Diseases in SerbiaThe landlocked Republic of Serbia has made significant progress in implementing legislation to make the country safer, from a health standpoint, for its residents. With favorable agricultural conditions and stable governance, the nation has pushed its way past most harmful diseases and is now considered a second-world country. Nevertheless, there are still common diseases in Serbia that prevail, such as cardiovascular disease, chronic respiratory disease and waterborne diseases.

Serbia’s 56 percent mortality rate in 2007 is attributed to cardiovascular disease, making it the number one cause of death. High cholesterol, smoking, lack of exercise and obesity are some of the main factors contributing to the prevalence of the illness. With focused lifestyle changes, the better part of this percentage can be decreased to create a healthier nation. Transitioning into eating organic foods and increasing physical activity are two changes that could help tremendously.

A close second when ranking the common diseases in Serbia is chronic respiratory disease. With a 61.7 percent tobacco exposure rate, this does not come as a surprise. On average, 33.6 percent of the Serbian adult population smokes, thus adding to the likelihood of developing a respiratory-related illness. Nevertheless, this rate has dropped by 6.9 percent over a period of six years, highlighting a significant positive shift.

Waterborne diseases also contribute to a noticeable percentage of diseases in Serbia. The Serbian government has joined forces with the United Nations, and has been implementing other programs to help eradicate this disease. They set water quality targets in 2013 and focuses on small water resources.

Some of the sustainable development goals they have implemented are: SDG 3.3 to combat waterborne disease, SDG 3.9 to decrease the number of deaths and illnesses due to contamination and SDG 6.1 to provide universal access to clean water.

With risk of contamination in rural areas, these programs have mainly centered around those regions. Holistically, Serbia has made tremendous advancements when it comes to the health and safety of its residents. This sturdy base will help ensure that these improvements are maintained.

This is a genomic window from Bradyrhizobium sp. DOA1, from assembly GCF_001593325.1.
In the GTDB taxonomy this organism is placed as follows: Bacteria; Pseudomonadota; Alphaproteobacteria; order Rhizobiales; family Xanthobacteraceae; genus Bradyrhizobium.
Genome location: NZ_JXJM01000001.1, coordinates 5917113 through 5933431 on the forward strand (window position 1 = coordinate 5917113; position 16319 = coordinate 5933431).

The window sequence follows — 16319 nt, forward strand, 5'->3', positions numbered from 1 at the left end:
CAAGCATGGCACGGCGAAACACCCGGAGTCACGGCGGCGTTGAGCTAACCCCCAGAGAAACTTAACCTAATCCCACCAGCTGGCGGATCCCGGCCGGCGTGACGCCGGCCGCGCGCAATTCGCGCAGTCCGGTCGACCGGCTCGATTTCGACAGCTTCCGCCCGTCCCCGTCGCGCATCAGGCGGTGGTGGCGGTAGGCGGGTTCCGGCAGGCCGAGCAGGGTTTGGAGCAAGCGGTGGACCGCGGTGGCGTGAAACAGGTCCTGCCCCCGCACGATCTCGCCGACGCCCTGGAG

Tanvi Wattal

Photo: Google

The hunger and deprivation that plagued refugee camps during the Kosovo War inspired Clint Borgen to found The Borgen Project, and one of the countries that saw the largest influx of suffering refugees during that time was Serbia. Though conditions today are far better than they were in 1999, hunger in Serbia is still a problem. Here are 10 facts about the past and present conditions.

  1. In 1999, the U.N. World Food Program distributed 145,000 tons of food to Serbia, feeding approximately 890,000 undernourished people. At that time, the WFP compared conditions in Serbia, where 10 percent of the population faced a humanitarian crisis, to those in North Korea.
  2. In 2008, the Global Hunger Index (GHI) was 7.8 in Serbia and has since dropped to 7.1 in 2016. The GHI uses undernourishment, child wasting, child stunting and child mortality in their formula for determining hunger levels.
  3. The proportion of people experiencing hunger in Serbia, meaning they have insufficient caloric intake, was 6.9 percent in 2016, an improvement from 7.4 percent in 2008.
  4. The prevalence of wasting in children younger than five, which means their weight is low relative to their height, was 3.9 percent, down from four percent in 2008. Wasting is a measure of acute malnutrition.
  5. The prevalence of stunting in children younger than five, which means their height is low for their age, was six percent, down from 7.4 percent in 2008. Stunting is representative of chronic malnutrition.
  6. The mortality rate for children under the age of five is .7 percent, a small improvement from .8 percent in 2008.